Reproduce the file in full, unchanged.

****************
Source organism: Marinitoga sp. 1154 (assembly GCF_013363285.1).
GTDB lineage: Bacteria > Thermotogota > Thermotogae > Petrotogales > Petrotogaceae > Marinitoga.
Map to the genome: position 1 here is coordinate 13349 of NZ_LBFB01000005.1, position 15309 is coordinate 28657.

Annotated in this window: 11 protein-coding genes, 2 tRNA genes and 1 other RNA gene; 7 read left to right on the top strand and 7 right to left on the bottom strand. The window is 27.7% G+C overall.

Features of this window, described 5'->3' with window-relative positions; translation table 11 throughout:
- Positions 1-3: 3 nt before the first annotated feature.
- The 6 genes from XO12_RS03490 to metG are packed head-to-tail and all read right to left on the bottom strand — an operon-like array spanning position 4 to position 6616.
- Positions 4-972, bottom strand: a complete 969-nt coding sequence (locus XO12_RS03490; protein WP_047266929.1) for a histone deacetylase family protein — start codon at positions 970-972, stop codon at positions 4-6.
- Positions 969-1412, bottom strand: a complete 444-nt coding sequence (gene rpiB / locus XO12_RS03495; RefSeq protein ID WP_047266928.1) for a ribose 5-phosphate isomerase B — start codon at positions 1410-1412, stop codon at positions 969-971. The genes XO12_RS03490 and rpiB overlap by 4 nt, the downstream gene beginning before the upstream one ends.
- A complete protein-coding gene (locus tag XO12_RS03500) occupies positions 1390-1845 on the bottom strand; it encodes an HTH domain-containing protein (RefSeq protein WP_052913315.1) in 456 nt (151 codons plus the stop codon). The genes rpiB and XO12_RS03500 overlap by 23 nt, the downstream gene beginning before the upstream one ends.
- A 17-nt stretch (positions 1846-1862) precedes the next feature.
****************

Source organism: Marinitoga sp. 1154 (assembly GCF_013363285.1).
GTDB lineage: Bacteria > Thermotogota > Thermotogae > Petrotogales > Petrotogaceae > Marinitoga.
Map to the genome: position 1 here is coordinate 13349 of NZ_LBFB01000005.1, position 15309 is coordinate 28657.

Annotated in this window: 11 protein-coding genes, 2 tRNA genes and 1 other RNA gene; 7 read left to right on the top strand and 7 right to left on the bottom strand. The window is 27.7% G+C overall.

Features of this window, described 5'->3' with window-relative positions; translation table 11 throughout:
- Positions 1-3: 3 nt before the first annotated feature.
- The 6 genes from XO12_RS03490 to metG are packed head-to-tail and all read right to left on the bottom strand — an operon-like array spanning position 4 to position 6616.
- Positions 4-972, bottom strand: a complete 969-nt coding sequence (locus XO12_RS03490; protein WP_047266929.1) for a histone deacetylase family protein — start codon at positions 970-972, stop codon at positions 4-6.
- Positions 969-1412, bottom strand: a complete 444-nt coding sequence (gene rpiB / locus XO12_RS03495; RefSeq protein ID WP_047266928.1) for a ribose 5-phosphate isomerase B — start codon at positions 1410-1412, stop codon at positions 969-971. The genes XO12_RS03490 and rpiB overlap by 4 nt, the downstream gene beginning before the upstream one ends.
- A complete protein-coding gene (locus tag XO12_RS03500) occupies positions 1390-1845 on the bottom strand; it encodes an HTH domain-containing protein (RefSeq protein WP_052913315.1) in 456 nt (151 codons plus the stop codon). The genes rpiB and XO12_RS03500 overlap by 23 nt, the downstream gene beginning before the upstream one ends.
- A 17-nt stretch (positions 1846-1862) precedes the next feature.